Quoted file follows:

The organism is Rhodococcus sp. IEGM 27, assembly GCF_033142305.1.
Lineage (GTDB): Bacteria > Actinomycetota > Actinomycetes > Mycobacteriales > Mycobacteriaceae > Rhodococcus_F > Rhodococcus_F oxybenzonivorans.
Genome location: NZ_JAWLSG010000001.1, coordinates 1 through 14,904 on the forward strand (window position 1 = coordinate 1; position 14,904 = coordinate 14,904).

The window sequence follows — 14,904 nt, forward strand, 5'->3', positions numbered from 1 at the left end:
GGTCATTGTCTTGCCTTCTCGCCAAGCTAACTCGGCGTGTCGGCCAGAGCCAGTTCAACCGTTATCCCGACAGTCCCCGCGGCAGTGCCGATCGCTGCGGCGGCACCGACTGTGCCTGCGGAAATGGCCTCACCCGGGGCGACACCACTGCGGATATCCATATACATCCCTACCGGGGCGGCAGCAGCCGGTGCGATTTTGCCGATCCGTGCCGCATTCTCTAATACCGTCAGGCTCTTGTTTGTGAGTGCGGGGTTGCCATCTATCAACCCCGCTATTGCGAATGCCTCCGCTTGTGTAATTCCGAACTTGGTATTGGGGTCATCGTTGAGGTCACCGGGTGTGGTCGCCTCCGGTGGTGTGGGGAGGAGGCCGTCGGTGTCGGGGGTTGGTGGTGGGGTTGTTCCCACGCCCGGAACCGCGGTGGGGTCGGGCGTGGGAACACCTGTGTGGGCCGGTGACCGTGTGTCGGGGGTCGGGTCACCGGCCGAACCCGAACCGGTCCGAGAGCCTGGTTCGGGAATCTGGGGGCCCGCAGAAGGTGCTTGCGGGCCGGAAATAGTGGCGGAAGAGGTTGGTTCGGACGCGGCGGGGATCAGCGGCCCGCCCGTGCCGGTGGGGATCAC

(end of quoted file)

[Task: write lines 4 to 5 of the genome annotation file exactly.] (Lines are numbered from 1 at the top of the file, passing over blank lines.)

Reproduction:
The window sequence follows — 14,904 nt, forward strand, 5'->3', positions numbered from 1 at the left end:
GGTCATTGTCTTGCCTTCTCGCCAAGCTAACTCGGCGTGTCGGCCAGAGCCAGTTCAACCGTTATCCCGACAGTCCCCGCGGCAGTGCCGATCGCTGCGGCGGCACCGACTGTGCCTGCGGAAATGGCCTCACCCGGGGCGACACCACTGCGGATATCCATATACATCCCTACCGGGGCGGCAGCAGCCGGTGCGATTTTGCCGATCCGTGCCGCATTCTCTAATACCGTCAGGCTCTTGTTTGTGAGTGCGGGGTTGCCATCTATCAACCCCGCTATTGCGAATGCCTCCGCTTGTGTAATTCCGAACTTGGTATTGGGGTCATCGTTGAGGTCACCGGGTGTGGTCGCCTCCGGTGGTGTGGGGAGGAGGCCGTCGGTGTCGGGGGTTGGTGGTGGGGTTGTTCCCACGCCCGGAACCGCGGTGGGGTCGGGCGTGGGAACACCTGTGTGGGCCGGTGACCGTGTGTCGGGGGTCGGGTCACCGGCCGAACCCGAACCGGTCCGAGAGCCTGGTTCGGGAATCTGGGGGCCCGCAGAAGGTGCTTGCGGGCCGGAAATAGTGGCGGAAGAGGTTGGTTCGGACGCGGCGGGGATCAGCGGCCCGCCCGTGCCGGTGGGGATCAC